I've noticed a disturbing trend in a lot of industries for many years - they seem to be chasing short-term wins at the expense of ensuring long-term sustainable business models and valuable brand identities. The chicken and egg of technology and globalization have disrupted most sectors of the economy. Organizations established before this disruption are having a very, very difficult time adapting. Instead, they respond by eating away at their value, one holiday discount at a time. My response to the frenzy of retail marketing in the last month of the year is to think that most retailers have an antiquated business model if they cannot reach profitability in the other 11 months of the year. Not only does it suggest that the retail business model is broken but it makes those businesses very hard to operate because of the extreme seasonal volatility.
This trend is not only happening in retail - it is happening in media. Ted Koppel recently published a rant on the death of real news and his perspective really stuck with me "This is to journalism what Bernie Madoff was to investment: He told his customers what they wanted to hear, and by the time they learned the truth, their money was gone."
The mortgage crisis is just one more example. It was cheap and easy money that everyone in the financial market knew was a house of cards but they did it anyway - and the consumers who bought the mortgages didn't stop to think either.
I see it in public companies and the stock market where day trading and automated trading has created enormous volatility and focus on the extremely short term. A large percentage of the market is being driven by a gambling mentality rather than an investment mentality.
I see it in the cheap 6,000 sqft houses being built to last for 10 years vs. 100 - hey, as long as there is stainless steal and granite, who cares how it is built, right?
I see it in the health care debate... we don't want to pay to insure everyone but we accept that many will continue to get primary care in emergency rooms - adding unreasonable costs for everyone.
I see it in agriculture because people want cheap food but the result is less competition and lower quality because the only farms that can provide food that cheaply are huge industrialized farms.
Whether at the individual or organizational level, we no longer collectively know how to invest for the long term or why taking a financial/emotional hit now will make things easier in the future. We seem to almost always choose the easiest and cheapest route to what we want.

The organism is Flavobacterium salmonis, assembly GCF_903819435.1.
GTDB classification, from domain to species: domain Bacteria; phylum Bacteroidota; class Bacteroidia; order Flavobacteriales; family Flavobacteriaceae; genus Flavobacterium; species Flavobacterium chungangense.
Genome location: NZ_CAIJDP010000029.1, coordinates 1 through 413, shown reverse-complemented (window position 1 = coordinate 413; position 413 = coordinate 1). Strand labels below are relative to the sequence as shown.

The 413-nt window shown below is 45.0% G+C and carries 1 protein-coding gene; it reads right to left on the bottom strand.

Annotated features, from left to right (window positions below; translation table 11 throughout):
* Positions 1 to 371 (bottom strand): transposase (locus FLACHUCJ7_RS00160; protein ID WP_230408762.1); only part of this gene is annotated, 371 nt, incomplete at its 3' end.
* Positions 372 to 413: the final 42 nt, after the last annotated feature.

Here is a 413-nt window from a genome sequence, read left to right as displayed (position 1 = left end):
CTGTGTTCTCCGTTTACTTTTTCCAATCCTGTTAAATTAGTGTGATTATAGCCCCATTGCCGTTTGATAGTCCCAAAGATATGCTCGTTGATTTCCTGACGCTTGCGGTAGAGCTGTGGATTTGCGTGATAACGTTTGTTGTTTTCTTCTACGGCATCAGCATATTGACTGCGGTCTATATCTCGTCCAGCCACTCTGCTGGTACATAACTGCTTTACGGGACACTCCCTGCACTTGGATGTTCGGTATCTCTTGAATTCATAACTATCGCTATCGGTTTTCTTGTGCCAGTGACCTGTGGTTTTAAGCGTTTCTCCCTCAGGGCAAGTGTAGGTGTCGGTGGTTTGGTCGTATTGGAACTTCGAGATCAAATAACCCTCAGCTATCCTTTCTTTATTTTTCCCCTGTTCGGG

But doing hard work first has enormous benefits. It came up recently when speaking with Jamie Punishill about getting executive support for a new social initiative - it turns out, if you do the hard work of convincing your legal, regulatory, accounting, IT, and HR teams first it is much easier and quicker to get approval from business owners. Do the hard work first and everything else follows much more easily.
Doing the hard work first also has amazing benefits when raising children, growing communities, learning, planting vegetables, creating new products, and building sustainable companies and brands. Don't take easy money, customers that are a poor fit, or advantage of employees just because you can. If you do, you will find out too late that it was a mistake.
However, the concepts of amortization and delayed gratification is not very socially acceptable these days. I'm here to tell you a secret... ok, it's not my secret... I think it is Warren Buffet's advice if I recall correctly: Buy when everyone else is selling. Sell when people want to buy. Be calm when everyone else panics. If you follow the heard, you are too late to gain an advantage.
This holiday season, sit back with a drink by the fire while everyone else makes themselves crazy running from one store to the next. Chances are you will be healthier, wealthier, and wiser for it.